Ennio Morricone says he was ‘shocked’ by the violence in Quentin Tarantino’s new movie

Legendary composer has written the score for the director's epic western 'The Hateful Eight'

Legendary composer Ennie Morricone has admitted that he was “shocked” by the violence in Quentin Tarantino’s new film, epic western The Hateful Eight.

Though the director has used Morricone’s music in his movies before, The Hateful Eight marks the first time that the Italian veteran has written the score for one of his films.

During an event at London’s Abbey Road Studios attended by The Telegraph, Morricone admitted that he was “nervous” about working with Tarantino “because I thought he deserved something very special for what he had done [with the film]”.

The composer added: “I have been impressed and even shocked by the violence of some of his sequences… but after giving a second thought to that I realised that yes, we are shocked by the horror of this violence but, if we think of the victims of this violence we realise that Tarantino’s position is always on the side of the underclass.”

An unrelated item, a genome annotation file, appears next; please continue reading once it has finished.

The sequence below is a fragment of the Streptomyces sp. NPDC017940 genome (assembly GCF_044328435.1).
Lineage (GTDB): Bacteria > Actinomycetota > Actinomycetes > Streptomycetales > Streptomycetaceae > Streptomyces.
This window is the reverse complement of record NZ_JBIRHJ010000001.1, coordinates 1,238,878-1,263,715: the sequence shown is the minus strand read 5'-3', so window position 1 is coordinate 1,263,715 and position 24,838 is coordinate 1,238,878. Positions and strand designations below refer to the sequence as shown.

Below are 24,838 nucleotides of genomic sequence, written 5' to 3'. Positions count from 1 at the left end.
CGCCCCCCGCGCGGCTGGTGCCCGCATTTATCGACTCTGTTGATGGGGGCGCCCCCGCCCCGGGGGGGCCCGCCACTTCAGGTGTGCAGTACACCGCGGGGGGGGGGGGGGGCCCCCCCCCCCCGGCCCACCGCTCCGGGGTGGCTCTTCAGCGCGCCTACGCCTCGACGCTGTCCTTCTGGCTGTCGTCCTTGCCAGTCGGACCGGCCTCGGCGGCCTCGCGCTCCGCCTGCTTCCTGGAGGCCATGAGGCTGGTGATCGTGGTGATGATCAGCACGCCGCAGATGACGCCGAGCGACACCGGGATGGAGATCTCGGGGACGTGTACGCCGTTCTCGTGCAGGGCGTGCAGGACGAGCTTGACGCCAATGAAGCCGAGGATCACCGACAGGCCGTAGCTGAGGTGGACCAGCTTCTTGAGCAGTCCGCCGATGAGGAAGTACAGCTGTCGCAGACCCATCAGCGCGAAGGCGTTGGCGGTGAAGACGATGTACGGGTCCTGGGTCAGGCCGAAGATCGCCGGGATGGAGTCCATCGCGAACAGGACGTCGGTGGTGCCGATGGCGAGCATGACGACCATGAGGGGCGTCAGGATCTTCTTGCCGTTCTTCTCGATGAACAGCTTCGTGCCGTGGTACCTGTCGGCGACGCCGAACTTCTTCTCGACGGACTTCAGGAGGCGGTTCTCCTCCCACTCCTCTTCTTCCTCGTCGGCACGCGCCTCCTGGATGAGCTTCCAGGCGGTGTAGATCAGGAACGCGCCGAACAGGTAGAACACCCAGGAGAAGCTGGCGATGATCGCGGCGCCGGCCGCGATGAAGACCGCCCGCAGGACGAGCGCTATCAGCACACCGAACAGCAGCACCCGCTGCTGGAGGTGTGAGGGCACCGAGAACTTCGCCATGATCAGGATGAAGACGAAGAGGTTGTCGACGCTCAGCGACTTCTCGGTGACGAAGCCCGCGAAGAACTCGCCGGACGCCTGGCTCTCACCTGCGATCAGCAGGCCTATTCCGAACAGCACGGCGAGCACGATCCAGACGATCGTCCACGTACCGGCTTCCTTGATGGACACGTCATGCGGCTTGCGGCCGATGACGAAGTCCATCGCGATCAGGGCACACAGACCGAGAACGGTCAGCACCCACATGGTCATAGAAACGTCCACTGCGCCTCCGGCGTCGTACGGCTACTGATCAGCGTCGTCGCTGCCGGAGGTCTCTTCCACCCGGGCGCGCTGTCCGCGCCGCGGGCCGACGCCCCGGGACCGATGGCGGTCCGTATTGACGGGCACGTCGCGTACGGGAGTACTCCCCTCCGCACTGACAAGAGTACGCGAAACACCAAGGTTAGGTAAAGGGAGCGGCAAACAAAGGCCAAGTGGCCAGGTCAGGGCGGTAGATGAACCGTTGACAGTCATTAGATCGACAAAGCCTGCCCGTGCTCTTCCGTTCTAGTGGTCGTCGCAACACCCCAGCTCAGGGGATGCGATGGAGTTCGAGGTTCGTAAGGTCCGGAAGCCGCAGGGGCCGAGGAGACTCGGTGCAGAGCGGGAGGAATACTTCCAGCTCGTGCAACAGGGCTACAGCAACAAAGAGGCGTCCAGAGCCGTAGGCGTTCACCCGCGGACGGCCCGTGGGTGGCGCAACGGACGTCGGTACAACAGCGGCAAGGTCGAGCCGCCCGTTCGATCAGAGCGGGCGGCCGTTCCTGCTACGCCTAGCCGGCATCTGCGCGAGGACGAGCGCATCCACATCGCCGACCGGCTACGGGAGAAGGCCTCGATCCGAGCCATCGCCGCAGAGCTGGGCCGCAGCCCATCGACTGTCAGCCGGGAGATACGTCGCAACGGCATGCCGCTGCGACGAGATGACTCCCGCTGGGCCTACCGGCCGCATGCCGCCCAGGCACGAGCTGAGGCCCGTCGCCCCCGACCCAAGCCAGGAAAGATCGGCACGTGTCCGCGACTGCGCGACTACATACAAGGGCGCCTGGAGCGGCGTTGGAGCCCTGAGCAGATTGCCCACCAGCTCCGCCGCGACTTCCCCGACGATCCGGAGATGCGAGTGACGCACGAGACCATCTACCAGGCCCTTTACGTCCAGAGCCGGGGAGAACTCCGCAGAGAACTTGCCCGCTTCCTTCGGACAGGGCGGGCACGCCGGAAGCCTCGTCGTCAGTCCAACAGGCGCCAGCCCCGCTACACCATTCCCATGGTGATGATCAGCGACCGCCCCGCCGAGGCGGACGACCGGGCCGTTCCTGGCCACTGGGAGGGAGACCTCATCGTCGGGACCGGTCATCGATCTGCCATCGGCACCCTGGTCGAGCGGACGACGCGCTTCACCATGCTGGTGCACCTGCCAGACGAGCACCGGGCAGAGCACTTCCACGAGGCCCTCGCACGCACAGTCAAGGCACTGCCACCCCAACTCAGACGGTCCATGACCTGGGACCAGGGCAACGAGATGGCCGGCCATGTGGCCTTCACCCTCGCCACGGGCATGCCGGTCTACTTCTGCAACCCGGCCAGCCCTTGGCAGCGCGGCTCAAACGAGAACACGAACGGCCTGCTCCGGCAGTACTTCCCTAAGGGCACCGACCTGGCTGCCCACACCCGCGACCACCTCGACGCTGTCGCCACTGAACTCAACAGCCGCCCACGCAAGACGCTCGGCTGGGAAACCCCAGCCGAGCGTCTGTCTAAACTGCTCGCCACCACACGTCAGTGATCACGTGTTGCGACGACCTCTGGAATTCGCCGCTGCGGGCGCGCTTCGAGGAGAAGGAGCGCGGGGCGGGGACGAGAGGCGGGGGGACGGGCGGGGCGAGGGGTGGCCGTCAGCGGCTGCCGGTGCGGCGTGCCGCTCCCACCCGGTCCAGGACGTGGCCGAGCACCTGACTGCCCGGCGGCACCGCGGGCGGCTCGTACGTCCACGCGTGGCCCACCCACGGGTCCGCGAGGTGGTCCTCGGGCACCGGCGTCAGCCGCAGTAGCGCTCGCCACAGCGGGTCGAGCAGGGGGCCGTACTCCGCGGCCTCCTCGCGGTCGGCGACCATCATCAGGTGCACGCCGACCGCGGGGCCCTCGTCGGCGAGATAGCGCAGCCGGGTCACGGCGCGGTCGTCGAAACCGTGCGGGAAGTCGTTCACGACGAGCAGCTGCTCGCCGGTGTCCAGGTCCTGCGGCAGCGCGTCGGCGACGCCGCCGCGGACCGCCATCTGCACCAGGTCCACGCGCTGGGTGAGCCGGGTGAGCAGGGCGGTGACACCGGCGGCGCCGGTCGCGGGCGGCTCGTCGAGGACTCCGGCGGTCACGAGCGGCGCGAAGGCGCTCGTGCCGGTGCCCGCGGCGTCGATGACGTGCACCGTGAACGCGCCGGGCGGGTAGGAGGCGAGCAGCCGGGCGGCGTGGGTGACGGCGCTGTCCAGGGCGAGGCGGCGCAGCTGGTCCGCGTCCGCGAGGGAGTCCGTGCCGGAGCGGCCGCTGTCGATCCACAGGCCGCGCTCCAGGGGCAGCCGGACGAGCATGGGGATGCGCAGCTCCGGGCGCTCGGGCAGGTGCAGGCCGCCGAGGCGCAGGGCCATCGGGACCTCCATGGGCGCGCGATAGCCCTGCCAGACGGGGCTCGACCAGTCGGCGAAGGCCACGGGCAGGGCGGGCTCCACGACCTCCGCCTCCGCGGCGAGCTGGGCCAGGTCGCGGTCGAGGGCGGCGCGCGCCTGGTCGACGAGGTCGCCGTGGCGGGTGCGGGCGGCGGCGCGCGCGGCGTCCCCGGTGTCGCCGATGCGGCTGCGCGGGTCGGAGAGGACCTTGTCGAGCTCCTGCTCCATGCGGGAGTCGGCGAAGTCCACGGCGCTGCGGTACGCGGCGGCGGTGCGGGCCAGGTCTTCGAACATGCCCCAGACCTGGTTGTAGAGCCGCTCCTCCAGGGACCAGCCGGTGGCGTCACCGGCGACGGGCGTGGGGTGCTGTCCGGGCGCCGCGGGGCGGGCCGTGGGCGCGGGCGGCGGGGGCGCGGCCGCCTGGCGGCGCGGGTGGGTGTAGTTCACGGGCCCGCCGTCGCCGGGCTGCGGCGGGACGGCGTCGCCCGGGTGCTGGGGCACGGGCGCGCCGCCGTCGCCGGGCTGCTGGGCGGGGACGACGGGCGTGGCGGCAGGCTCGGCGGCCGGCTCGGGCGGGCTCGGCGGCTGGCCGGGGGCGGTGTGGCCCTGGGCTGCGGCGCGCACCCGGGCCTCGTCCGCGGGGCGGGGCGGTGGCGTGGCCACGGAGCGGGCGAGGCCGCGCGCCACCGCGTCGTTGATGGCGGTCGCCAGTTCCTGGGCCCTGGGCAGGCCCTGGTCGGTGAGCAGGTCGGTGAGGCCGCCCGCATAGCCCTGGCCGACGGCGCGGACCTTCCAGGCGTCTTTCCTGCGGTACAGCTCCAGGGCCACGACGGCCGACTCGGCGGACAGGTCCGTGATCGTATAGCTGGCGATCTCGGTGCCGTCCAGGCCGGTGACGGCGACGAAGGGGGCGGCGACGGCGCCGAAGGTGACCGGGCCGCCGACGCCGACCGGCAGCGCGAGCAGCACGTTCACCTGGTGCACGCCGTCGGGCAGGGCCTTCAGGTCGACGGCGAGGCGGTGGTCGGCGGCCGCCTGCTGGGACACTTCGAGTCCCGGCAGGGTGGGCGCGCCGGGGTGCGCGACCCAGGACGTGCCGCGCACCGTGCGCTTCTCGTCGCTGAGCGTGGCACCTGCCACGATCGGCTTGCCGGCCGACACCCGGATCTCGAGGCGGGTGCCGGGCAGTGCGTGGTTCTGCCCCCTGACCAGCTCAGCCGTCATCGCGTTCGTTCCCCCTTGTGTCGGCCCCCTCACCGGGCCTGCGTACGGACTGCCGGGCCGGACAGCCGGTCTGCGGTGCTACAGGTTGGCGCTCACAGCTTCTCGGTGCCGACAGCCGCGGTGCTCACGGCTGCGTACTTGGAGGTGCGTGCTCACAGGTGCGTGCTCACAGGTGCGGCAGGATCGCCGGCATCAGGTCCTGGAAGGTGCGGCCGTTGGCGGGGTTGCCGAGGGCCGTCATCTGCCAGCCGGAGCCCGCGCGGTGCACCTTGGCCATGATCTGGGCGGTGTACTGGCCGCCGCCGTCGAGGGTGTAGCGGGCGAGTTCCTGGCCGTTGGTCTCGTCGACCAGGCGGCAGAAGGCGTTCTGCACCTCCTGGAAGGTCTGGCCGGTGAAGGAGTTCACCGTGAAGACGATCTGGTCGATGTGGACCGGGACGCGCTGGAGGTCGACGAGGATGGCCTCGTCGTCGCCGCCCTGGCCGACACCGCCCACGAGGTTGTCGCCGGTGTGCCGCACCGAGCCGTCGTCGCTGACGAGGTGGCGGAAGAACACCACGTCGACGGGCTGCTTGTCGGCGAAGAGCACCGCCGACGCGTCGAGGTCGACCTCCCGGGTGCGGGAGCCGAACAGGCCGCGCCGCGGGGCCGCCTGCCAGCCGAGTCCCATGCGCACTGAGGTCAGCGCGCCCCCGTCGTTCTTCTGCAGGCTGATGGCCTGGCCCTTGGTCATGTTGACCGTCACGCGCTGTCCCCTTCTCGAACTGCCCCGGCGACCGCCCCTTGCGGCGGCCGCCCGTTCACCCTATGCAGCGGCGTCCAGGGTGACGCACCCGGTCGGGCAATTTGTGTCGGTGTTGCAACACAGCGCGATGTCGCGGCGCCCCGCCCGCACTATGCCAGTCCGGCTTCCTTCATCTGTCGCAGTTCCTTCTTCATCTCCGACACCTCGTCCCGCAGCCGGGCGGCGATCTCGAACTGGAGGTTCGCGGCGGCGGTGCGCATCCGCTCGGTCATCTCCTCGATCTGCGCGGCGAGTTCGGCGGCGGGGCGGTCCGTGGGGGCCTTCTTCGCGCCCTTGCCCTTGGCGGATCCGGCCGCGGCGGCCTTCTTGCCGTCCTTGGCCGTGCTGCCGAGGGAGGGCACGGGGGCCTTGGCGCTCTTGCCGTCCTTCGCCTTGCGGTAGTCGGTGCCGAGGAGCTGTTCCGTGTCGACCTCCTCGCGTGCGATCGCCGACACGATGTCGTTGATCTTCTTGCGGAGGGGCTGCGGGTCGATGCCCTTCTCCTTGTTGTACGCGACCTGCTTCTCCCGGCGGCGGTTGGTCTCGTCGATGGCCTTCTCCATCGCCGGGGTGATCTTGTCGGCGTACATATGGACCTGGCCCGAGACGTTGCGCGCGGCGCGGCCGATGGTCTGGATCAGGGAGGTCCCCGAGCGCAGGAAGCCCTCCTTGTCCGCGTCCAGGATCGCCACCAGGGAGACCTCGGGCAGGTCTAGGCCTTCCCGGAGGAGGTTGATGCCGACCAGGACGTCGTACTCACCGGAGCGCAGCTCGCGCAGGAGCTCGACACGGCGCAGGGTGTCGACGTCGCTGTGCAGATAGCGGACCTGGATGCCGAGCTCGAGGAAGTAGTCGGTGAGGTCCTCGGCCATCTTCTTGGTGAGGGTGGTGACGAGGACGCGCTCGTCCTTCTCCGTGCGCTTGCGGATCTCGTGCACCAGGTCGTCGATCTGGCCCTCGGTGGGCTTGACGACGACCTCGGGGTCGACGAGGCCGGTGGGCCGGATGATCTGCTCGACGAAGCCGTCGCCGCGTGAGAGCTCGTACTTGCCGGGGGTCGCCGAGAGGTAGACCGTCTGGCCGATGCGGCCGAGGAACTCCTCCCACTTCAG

Morricone had spoken less highly of Tarantino in 2013, when he claimed that the director “places music in films without coherence”. At the time, the composer said: “I wouldn’t like to work with him again, on anything.”

Quentin Tarantino’s The Hateful Eight will open in US cinemas on December 25 before being released in the UK on January 8. Its running time is rumoured to exceed three hours.

Set in Wyoming shortly after the Civil War, the film revolves around eight strangers seeking shelter at a stagecoach passover called Minnie’s Haberdashery during a blizzard.

Samuel L Jackson stars as a notorious bounty hunter called Major Marquis Warren, while Kurt Russell plays ‘The Hangman’, a bounty hunter known for hanging the fugitives he captures. Jennifer Jason Leigh co-stars as Daisy Domergue, a fugitive wanted dead or alive for murder who has been captured by Russell’s character.

The film’s cast also includes Walton Goggins, Demi├ín Bichir, Tim Roth, Michael Madsen and Bruce Dern.